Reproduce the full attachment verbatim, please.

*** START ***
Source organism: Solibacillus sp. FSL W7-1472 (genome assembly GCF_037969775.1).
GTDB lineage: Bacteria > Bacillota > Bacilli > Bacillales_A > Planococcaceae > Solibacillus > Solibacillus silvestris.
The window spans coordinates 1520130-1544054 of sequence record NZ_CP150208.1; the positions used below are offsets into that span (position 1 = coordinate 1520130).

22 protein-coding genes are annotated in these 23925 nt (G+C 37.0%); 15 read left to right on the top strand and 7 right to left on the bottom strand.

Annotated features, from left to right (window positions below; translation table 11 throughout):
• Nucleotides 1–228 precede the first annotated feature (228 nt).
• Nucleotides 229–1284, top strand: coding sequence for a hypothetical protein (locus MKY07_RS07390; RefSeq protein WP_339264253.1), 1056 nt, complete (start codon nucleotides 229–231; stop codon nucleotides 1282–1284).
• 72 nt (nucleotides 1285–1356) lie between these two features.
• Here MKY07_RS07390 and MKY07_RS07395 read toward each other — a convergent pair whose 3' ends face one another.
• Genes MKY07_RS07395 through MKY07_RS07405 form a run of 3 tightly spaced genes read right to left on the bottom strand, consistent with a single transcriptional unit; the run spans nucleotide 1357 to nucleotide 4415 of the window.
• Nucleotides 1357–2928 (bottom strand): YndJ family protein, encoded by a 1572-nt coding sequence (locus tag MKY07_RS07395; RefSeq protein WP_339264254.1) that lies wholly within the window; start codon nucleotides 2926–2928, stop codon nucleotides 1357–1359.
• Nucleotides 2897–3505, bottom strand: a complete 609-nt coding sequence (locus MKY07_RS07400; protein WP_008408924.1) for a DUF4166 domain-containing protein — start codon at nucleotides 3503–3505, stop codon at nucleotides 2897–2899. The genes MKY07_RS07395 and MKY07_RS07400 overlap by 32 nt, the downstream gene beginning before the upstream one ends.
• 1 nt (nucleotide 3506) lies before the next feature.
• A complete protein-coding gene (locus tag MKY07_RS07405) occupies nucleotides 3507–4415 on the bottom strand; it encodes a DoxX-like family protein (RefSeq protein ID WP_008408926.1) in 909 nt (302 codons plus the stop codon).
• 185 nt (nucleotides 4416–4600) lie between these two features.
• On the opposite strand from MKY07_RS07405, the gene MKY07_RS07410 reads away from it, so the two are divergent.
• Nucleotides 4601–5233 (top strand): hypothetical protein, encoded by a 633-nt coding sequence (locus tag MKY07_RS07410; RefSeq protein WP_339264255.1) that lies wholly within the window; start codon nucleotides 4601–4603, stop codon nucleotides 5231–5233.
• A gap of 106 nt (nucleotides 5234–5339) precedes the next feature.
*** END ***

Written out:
Source organism: Solibacillus sp. FSL W7-1472 (genome assembly GCF_037969775.1).
GTDB lineage: Bacteria > Bacillota > Bacilli > Bacillales_A > Planococcaceae > Solibacillus > Solibacillus silvestris.
The window spans coordinates 1520130-1544054 of sequence record NZ_CP150208.1; the positions used below are offsets into that span (position 1 = coordinate 1520130).

22 protein-coding genes are annotated in these 23925 nt (G+C 37.0%); 15 read left to right on the top strand and 7 right to left on the bottom strand.

Annotated features, from left to right (window positions below; translation table 11 throughout):
• Nucleotides 1–228 precede the first annotated feature (228 nt).
• Nucleotides 229–1284, top strand: coding sequence for a hypothetical protein (locus MKY07_RS07390; RefSeq protein WP_339264253.1), 1056 nt, complete (start codon nucleotides 229–231; stop codon nucleotides 1282–1284).
• 72 nt (nucleotides 1285–1356) lie between these two features.
• Here MKY07_RS07390 and MKY07_RS07395 read toward each other — a convergent pair whose 3' ends face one another.
• Genes MKY07_RS07395 through MKY07_RS07405 form a run of 3 tightly spaced genes read right to left on the bottom strand, consistent with a single transcriptional unit; the run spans nucleotide 1357 to nucleotide 4415 of the window.
• Nucleotides 1357–2928 (bottom strand): YndJ family protein, encoded by a 1572-nt coding sequence (locus tag MKY07_RS07395; RefSeq protein WP_339264254.1) that lies wholly within the window; start codon nucleotides 2926–2928, stop codon nucleotides 1357–1359.
• Nucleotides 2897–3505, bottom strand: a complete 609-nt coding sequence (locus MKY07_RS07400; protein WP_008408924.1) for a DUF4166 domain-containing protein — start codon at nucleotides 3503–3505, stop codon at nucleotides 2897–2899. The genes MKY07_RS07395 and MKY07_RS07400 overlap by 32 nt, the downstream gene beginning before the upstream one ends.
• 1 nt (nucleotide 3506) lies before the next feature.
• A complete protein-coding gene (locus tag MKY07_RS07405) occupies nucleotides 3507–4415 on the bottom strand; it encodes a DoxX-like family protein (RefSeq protein ID WP_008408926.1) in 909 nt (302 codons plus the stop codon).
• 185 nt (nucleotides 4416–4600) lie between these two features.
• On the opposite strand from MKY07_RS07405, the gene MKY07_RS07410 reads away from it, so the two are divergent.
• Nucleotides 4601–5233 (top strand): hypothetical protein, encoded by a 633-nt coding sequence (locus tag MKY07_RS07410; RefSeq protein WP_339264255.1) that lies wholly within the window; start codon nucleotides 4601–4603, stop codon nucleotides 5231–5233.
• A gap of 106 nt (nucleotides 5234–5339) precedes the next feature.